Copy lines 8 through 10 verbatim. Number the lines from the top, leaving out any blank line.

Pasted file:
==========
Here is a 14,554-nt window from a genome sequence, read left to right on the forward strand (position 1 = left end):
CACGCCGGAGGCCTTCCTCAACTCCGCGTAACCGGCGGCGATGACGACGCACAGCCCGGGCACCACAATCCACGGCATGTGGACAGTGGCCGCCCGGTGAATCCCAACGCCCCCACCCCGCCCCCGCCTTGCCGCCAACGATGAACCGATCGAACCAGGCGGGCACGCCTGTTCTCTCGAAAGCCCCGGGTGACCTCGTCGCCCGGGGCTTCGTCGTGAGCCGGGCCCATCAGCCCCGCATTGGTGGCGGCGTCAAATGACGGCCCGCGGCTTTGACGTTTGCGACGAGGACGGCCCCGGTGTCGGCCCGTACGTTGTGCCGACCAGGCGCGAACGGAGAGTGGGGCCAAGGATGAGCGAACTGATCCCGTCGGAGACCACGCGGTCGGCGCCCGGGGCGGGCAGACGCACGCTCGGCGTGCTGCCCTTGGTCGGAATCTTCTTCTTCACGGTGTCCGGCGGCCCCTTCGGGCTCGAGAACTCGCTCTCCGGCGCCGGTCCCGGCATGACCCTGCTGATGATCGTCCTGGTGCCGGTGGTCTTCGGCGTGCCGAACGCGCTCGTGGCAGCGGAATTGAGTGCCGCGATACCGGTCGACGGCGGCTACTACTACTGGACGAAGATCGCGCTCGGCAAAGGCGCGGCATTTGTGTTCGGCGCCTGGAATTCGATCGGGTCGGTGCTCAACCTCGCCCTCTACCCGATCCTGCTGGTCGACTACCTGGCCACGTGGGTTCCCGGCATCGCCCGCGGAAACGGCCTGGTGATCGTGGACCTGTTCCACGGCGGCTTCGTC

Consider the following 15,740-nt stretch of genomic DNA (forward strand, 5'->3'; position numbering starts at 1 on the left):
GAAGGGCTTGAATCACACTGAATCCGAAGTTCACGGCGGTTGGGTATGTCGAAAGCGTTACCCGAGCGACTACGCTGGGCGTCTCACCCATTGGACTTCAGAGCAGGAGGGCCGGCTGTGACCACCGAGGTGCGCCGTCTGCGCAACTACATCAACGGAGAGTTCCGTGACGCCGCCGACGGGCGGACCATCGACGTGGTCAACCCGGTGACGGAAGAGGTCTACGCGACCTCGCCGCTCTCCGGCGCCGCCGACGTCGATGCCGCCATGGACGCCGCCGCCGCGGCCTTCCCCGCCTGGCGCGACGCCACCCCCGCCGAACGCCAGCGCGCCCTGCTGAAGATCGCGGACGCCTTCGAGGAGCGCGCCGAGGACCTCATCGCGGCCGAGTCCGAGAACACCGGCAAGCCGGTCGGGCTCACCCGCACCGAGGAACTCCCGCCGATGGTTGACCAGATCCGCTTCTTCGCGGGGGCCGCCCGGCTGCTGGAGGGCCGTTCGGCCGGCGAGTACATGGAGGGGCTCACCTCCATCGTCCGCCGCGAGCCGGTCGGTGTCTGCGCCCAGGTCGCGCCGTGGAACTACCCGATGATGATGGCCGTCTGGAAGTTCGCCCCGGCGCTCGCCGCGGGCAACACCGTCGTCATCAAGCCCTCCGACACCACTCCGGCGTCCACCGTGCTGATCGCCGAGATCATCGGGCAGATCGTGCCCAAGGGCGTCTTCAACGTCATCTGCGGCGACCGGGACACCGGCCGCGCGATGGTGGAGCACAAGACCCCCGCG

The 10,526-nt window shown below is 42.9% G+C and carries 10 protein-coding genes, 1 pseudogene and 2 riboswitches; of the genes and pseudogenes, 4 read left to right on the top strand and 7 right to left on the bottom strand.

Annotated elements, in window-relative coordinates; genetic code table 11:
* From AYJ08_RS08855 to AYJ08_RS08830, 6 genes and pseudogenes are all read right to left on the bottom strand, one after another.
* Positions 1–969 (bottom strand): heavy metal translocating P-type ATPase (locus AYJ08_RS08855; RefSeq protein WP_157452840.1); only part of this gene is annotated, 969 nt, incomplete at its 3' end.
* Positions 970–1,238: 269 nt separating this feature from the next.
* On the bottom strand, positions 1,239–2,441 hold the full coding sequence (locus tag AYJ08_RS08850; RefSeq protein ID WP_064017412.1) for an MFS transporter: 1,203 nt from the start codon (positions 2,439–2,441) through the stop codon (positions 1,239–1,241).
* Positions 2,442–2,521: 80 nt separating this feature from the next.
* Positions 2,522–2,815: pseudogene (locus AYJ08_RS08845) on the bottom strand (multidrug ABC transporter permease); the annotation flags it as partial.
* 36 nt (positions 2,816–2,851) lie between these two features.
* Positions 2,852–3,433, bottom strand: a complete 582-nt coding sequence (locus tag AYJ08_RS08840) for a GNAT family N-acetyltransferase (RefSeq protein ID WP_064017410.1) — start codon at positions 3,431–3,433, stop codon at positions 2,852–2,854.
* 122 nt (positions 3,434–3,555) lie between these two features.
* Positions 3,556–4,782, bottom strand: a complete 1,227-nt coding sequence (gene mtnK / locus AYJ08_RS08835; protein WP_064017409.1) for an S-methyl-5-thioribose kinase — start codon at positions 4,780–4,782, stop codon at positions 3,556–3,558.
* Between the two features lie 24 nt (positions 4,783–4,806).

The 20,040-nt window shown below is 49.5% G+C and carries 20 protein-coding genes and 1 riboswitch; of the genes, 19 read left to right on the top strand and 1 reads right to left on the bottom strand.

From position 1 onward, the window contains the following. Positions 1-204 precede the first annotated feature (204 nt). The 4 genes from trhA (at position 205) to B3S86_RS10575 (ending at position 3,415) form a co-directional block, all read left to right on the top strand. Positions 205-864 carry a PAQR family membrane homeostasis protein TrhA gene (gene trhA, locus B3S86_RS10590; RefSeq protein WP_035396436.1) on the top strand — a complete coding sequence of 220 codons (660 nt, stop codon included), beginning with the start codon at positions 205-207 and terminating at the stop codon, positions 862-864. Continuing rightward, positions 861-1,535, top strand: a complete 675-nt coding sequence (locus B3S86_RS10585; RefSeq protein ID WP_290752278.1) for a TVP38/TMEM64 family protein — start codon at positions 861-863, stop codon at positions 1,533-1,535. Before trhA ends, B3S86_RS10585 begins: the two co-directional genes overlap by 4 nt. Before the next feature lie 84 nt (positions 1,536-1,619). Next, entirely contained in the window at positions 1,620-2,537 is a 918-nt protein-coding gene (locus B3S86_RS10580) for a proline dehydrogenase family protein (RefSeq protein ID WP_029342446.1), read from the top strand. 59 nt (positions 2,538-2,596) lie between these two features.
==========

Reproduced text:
* Positions 1–969 (bottom strand): heavy metal translocating P-type ATPase (locus AYJ08_RS08855; RefSeq protein WP_157452840.1); only part of this gene is annotated, 969 nt, incomplete at its 3' end.
* Positions 970–1,238: 269 nt separating this feature from the next.
* On the bottom strand, positions 1,239–2,441 hold the full coding sequence (locus tag AYJ08_RS08850; RefSeq protein ID WP_064017412.1) for an MFS transporter: 1,203 nt from the start codon (positions 2,439–2,441) through the stop codon (positions 1,239–1,241).